Sunday, March 31, 2013
|Farmer K did the first coat and Farmer C did the second.|
|The ducks made their own nests and it was an easy task to gather their eggs this morning!|
Tuesday, March 26, 2013
|My goose-wife is in the front.|
The days have been heating up, so it was time to take off the wool coats:
|Ginger in the center. I'm not sure if her wool is spinnable yet, but I'll give it a try.|
I didn't dock her tail, so I gave her a lion tail trim to help keep everything tidy back there.
|My big, beautiful Muffy, all shorn and ready to grow a new coat.|
I have successfully been spinning her wool into yarn.
|Pumpkin and Marshmallow are on the list for next year.|
Anyways, hay day is a big deal. It means my ranch hands, Karma and Cookie, have to clean out all the bits that fall through the pallets from the previous load of hay. That way I can sweep and prepare for the new load. They are such good workers. They never complain...
Saturday, March 2, 2013
|Drop Spindle, Wool Roving, and Yarn (that I made).|
The book Respect the Spindle by Abby Franquemont
is the only teacher I have had and though my yarn is
not perfect it is yarn.
Spinning with a drop spindle (pictured above) is an ancient craft. It requires a simple tool and some fiber. Since I don't know how far I will take this new ability, I am not keen on spending a great deal of money on fancier spinning tools like a spinning wheel or large carding tool. The blue roving pictured above is not from my sheep, but came with the spindle and niddy noddy as a beginner's spinning kit.
There is a learning curve. It took me several trial and error attempts to figure out that I needed to spin from very thinly drafted roving. It is something I do in weird patches of spare time. It's a fairly mindless task that can be stopped in seconds if there is an interruption. In the rare instances that I sit down with my family to watch TV, I'm usually spinning. Since the spindle and roving are small, I sometimes toss them into a canvas tote bag and take them to 4H meetings where I can both listen and spin.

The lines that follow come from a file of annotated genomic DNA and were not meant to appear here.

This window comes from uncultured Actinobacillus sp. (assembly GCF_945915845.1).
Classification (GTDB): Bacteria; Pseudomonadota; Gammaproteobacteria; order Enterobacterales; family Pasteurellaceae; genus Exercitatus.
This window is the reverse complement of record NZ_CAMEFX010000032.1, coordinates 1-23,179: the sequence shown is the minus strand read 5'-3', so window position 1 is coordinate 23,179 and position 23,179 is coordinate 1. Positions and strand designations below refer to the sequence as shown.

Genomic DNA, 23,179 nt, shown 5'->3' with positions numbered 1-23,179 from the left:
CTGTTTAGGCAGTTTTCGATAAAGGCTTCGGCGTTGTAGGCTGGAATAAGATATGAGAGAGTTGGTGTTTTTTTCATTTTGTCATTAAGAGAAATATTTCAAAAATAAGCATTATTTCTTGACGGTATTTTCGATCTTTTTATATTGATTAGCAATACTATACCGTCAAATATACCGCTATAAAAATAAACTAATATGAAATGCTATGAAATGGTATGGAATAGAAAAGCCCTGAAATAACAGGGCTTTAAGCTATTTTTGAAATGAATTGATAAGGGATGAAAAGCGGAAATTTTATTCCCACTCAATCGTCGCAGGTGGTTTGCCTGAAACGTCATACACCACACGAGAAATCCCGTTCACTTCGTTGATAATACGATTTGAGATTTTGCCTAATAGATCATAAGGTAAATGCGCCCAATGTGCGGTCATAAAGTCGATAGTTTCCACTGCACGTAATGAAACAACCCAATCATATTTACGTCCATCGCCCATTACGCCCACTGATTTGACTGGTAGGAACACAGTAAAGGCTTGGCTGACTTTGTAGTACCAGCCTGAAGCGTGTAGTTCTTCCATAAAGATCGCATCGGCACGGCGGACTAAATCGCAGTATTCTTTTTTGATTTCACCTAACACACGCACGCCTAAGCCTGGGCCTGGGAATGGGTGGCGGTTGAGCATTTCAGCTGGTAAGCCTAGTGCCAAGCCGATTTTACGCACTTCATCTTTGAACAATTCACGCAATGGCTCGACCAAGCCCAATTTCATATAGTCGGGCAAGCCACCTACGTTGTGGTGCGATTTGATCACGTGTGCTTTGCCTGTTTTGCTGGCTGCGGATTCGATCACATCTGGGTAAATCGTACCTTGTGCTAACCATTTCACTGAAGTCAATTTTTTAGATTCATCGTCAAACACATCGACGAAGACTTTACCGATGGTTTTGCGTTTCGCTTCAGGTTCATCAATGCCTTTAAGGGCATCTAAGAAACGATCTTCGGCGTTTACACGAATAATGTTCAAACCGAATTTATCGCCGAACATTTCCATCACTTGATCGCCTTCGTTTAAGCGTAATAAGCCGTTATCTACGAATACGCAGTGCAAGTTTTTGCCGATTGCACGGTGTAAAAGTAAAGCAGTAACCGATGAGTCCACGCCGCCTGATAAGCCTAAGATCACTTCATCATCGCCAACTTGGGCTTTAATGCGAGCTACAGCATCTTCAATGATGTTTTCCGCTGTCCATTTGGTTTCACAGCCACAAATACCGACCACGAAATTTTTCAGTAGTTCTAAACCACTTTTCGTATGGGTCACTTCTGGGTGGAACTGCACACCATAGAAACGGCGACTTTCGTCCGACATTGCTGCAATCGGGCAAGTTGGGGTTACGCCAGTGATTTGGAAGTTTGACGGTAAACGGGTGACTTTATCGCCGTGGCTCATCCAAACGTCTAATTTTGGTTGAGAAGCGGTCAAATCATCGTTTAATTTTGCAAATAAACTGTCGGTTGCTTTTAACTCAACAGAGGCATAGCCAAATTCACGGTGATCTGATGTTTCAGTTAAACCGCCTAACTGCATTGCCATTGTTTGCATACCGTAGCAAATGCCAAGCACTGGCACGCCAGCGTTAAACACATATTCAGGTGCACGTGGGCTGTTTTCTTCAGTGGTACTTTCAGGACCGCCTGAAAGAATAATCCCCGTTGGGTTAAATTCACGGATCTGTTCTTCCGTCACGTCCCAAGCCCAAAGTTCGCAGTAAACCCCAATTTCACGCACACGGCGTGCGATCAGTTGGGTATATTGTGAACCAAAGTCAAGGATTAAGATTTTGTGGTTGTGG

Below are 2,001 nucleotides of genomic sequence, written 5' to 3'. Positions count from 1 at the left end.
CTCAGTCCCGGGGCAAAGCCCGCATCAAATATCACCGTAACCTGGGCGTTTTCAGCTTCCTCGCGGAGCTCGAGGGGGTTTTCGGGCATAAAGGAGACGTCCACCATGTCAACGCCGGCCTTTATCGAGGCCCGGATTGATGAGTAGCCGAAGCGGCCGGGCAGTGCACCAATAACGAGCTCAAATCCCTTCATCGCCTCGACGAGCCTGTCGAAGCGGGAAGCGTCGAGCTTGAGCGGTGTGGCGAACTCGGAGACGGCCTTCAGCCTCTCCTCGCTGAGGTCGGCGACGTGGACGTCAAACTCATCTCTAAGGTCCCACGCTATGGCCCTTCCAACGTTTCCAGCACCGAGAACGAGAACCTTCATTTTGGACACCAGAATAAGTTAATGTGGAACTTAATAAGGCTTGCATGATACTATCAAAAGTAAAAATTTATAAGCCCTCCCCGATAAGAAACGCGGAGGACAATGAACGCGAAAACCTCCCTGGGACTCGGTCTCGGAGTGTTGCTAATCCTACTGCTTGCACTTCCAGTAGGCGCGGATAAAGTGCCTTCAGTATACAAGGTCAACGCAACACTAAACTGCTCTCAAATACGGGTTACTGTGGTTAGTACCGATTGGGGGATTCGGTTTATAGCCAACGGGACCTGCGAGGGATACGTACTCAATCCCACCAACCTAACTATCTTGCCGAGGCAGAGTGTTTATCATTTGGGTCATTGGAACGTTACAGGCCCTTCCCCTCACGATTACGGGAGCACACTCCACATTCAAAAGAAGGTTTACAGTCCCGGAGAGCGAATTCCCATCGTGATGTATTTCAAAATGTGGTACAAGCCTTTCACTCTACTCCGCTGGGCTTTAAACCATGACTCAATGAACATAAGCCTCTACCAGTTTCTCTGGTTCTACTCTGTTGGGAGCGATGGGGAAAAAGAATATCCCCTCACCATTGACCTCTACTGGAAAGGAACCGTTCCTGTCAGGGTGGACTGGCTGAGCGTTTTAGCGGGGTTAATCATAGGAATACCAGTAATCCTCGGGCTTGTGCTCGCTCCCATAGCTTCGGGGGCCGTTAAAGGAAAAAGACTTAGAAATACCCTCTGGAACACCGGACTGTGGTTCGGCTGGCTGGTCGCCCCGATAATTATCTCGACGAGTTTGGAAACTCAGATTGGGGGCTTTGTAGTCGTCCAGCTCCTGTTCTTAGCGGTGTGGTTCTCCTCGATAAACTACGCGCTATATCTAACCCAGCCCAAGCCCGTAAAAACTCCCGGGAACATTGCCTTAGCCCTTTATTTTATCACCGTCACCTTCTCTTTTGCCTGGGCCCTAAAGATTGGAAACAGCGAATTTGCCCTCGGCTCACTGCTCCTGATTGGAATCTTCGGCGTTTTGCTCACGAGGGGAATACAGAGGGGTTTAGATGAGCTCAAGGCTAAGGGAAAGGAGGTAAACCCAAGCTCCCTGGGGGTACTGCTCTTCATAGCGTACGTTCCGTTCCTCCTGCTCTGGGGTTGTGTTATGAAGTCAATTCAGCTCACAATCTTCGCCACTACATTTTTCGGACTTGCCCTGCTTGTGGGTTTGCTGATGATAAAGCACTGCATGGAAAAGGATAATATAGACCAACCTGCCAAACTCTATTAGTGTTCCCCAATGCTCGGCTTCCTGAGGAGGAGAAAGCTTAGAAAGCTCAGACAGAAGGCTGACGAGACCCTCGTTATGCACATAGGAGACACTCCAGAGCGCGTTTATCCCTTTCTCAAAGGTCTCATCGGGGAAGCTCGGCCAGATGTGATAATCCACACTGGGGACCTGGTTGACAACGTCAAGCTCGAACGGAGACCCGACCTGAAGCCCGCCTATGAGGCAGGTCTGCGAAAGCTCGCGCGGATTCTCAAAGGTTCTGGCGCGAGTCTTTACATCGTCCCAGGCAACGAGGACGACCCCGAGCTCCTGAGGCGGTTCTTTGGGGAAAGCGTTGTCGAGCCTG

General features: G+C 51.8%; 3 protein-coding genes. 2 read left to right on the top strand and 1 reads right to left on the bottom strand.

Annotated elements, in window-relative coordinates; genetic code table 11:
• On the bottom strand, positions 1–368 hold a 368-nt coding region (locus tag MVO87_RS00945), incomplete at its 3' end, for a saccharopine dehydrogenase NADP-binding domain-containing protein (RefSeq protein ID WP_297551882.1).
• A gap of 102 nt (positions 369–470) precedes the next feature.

Sugar Sheep gave birth to two sweet little Shetland lambs on February 25, 2013. The ram is orange and has two white socks on his rear legs. Farmer G named him Pumpkin. The little girl is slightly off white like her mother. G named her Marshmallow. Since Shetland's are smaller sheep than let's say, Muffy, the babies are like little delicate dwarves. Both are doing well and keeping up with the sheep herd.
|Sugar and Marshmallow|
|Sugar, Marshmallow and Pumpkin|
After the scare with Lucas and after seeing how timy this baby was, I was worried she wasn't quite right. The vet had ordered me a bottle of BoSe to keep onhand should any other kids show signs of a selenium deficiency. To me Sage just did not look right. I gave her a BoSe shot later that day. I showed her where Pepper's milkmakers are so she could find the food. Several times.
She seemed tired and weak for a little goat. Usually after they get cleaned off and eat, they're up and moving around. As the days went by, I worried more and began to milk Pepper straight into a bottle to feed Sage. She ate hungrily and perked up after each feeding.
February 28th when I showed up in the morning, Sage had already passed. I buried her by Princess and Gucci. It was very sad. Pepper is still calling for her lost little one and looking at me as if at any moment I will hand her baby back to her.
We brought the little guy into my truck, wrapped in my jacket, and turned the heater on to get him warmed up and dry. Even then, he was unable to move his back legs. I suspected either an injury or a selenium deficiency. He was about a month old then and that's when kids tend to start on hay. Sometimes a selenium deficiency becomes aparent at that age when there were no previous signs. My goats do get free choice minerals but the vet explained to me that because that is mixed with salt, sometimes they just don't eat enough of it.